I talked my way out of that one
During late fall of 1971 Global’s Chief of Automation also left for another assignment. I was asked to assume his job, but I didn’t want it. I had already done that. My five years in the AWN was enough time for me to spend managing computer systems. To me, computers were an important and powerful tool that Global used well, but I still enjoyed my present job very much and wanted to remain in Global’s nerve center, in touch with all of our production centers and their customers alike.
My good friend (at least until then) Lieutenant Colonel Tom Madigan was a navigator as well as a Ph.D. meteorologist. Tom was off flying that day and in his absence (and without his permission) I somehow convinced Colonel Mitchell that Tom was a better choice for this position. It was a Friday as I remember, and I didn’t see Tom until Monday morning after he had already heard the news. Someone must have told him of my part in all of this, for he smiled wryly as he thanked me for my “help.”
As it turned out, Tom quickly came to enjoy his new job. Computer operations was all new to him and he managed his new charge well. I’m still convinced that I actually did Tom a favor, but to be sure you’d have to ask Tom’s opinion.
An offer I couldn’t refuse
By early 1972 it was obvious that our involvement in Vietnam would end soon and that there would be a resultant reduction in the size of the Air Force, including the Air Weather Service. From a peak of a little over 12,000 in 1958, the total complement of AWS had gone through a number of adjustments that by 1972 saw a reduction down to close to 10,000. AWS looked closely at its manpower requirements with an eye to preparing for the severe draw-downs that began in 1972 and continued through 1978 when total strength hovered down around 5,000. At the time of this writing, AWS strength stands at 3,700.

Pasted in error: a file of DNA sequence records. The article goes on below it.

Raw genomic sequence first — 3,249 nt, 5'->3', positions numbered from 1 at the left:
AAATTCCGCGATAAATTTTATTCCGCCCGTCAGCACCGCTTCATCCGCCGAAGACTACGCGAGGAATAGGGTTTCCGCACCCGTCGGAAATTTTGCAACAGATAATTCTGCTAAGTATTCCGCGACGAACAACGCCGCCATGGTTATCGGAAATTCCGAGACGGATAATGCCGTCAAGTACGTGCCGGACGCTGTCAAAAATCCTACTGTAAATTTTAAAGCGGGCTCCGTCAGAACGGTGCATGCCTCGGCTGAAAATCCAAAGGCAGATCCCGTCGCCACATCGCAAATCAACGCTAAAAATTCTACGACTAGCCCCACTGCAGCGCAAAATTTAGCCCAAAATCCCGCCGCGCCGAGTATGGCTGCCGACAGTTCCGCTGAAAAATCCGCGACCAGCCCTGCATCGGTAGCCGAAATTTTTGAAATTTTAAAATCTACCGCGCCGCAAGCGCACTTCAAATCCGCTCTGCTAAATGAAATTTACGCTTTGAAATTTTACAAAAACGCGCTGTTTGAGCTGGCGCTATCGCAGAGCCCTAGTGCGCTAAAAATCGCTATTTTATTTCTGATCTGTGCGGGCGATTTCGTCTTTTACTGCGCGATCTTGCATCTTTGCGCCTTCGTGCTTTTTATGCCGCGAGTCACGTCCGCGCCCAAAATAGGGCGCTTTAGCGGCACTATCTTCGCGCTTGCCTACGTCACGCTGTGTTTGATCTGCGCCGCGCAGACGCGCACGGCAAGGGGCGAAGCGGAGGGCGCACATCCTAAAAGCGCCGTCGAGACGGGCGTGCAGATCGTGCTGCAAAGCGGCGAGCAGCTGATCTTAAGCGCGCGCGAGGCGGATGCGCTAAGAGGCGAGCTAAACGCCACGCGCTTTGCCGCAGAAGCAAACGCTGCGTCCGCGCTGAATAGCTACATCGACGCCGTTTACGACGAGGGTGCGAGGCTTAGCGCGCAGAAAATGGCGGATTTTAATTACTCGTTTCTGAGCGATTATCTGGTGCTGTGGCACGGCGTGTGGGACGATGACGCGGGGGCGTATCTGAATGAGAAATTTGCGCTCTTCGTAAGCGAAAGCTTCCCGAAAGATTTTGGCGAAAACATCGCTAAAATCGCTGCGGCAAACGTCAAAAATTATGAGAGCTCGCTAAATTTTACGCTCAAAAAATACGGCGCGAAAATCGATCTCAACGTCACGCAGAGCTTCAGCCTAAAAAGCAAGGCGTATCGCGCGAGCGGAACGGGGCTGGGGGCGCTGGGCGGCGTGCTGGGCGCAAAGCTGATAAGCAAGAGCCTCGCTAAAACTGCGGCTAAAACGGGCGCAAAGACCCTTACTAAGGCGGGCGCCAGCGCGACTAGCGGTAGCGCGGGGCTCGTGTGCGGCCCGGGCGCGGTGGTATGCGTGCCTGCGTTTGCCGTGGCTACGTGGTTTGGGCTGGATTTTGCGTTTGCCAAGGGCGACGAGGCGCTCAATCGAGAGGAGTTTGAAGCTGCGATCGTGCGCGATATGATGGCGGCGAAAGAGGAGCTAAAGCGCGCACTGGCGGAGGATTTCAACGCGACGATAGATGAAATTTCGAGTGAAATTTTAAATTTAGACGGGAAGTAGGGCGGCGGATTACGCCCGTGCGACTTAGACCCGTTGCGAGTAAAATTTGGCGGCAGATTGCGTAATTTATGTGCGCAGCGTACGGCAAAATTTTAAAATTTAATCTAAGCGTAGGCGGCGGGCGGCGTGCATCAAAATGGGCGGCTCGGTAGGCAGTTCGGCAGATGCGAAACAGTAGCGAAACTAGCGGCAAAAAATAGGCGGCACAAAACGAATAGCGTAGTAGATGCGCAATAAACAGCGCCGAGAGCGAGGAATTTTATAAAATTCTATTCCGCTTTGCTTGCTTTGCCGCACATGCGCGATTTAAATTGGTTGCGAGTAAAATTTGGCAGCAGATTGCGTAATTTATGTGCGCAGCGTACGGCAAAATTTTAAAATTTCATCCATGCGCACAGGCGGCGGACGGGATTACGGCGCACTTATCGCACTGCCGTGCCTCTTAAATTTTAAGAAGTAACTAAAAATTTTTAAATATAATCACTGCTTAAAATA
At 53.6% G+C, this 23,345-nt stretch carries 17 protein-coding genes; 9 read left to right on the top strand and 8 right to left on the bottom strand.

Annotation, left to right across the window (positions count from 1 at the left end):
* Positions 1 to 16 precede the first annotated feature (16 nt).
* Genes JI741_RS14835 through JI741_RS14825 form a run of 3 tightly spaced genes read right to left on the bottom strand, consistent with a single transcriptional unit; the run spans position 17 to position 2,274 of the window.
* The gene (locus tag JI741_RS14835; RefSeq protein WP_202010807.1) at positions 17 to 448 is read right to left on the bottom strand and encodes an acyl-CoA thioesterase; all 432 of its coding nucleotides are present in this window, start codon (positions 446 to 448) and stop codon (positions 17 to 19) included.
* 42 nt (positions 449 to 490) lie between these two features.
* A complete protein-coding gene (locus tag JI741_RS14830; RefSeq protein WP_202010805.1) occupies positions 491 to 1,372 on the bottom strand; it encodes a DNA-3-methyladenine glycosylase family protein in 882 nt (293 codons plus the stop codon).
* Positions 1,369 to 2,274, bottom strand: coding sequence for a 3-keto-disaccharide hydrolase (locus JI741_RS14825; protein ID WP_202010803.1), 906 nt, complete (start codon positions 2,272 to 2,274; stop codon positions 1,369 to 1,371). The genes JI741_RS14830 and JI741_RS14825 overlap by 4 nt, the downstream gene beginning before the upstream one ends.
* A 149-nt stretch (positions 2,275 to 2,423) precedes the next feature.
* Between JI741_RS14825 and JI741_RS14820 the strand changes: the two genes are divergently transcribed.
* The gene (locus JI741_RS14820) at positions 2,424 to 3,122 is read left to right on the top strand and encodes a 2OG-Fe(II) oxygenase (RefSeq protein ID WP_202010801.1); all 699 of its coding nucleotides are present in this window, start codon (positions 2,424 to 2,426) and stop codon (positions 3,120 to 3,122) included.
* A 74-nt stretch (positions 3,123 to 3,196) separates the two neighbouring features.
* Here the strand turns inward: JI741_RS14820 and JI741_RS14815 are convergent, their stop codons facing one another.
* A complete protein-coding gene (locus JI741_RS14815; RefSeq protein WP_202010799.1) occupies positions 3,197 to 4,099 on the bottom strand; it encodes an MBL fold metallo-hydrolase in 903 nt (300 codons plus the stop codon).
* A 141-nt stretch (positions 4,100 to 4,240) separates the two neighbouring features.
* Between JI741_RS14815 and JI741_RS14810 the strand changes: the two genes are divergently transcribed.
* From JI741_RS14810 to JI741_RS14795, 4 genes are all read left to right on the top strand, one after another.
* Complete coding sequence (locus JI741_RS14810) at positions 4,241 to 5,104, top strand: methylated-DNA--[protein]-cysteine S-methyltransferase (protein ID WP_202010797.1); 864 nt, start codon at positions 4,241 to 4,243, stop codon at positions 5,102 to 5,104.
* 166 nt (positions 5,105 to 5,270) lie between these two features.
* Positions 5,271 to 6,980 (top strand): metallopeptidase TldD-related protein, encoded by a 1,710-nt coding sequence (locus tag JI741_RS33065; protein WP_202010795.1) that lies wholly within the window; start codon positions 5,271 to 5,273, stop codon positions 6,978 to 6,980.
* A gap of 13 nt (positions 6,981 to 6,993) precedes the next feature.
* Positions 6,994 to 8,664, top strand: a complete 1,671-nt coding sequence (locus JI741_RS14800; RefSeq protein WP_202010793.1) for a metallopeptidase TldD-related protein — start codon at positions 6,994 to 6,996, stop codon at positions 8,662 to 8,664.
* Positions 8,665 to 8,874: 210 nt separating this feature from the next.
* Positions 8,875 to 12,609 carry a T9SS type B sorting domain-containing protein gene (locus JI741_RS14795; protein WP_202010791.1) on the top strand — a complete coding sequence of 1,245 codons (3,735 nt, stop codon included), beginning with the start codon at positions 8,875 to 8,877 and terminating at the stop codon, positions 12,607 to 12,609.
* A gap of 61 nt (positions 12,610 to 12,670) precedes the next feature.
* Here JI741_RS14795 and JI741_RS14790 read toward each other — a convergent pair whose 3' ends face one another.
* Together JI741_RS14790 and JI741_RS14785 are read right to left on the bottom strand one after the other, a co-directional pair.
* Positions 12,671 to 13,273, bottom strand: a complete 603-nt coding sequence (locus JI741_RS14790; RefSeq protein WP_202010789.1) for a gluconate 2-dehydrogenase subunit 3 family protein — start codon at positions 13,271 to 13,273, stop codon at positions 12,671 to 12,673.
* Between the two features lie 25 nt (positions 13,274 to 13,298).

In order to support its customers in the manner to which they had become accustomed, the obvious solution was to centralize – centralize – centralize, and soon all roads within AWS lead to AFGWC. Beginning in the 1970s, the AWS leadership repeatedly emphasized that a tour at Global was a “must” for advancement in the AWS “family.”
AWS had actually already begun centralizing at Global in January 1970 when it moved its Severe Weather Forecast Center from its co-location with National Weather Service’s equivalent from Kansas City to Omaha. As I already described, the production of computer flight plans was also moved to Global seven months later, and in 1971 the Latin American Forecast Center was moved from Charleston AFB, South Carolina, to Global.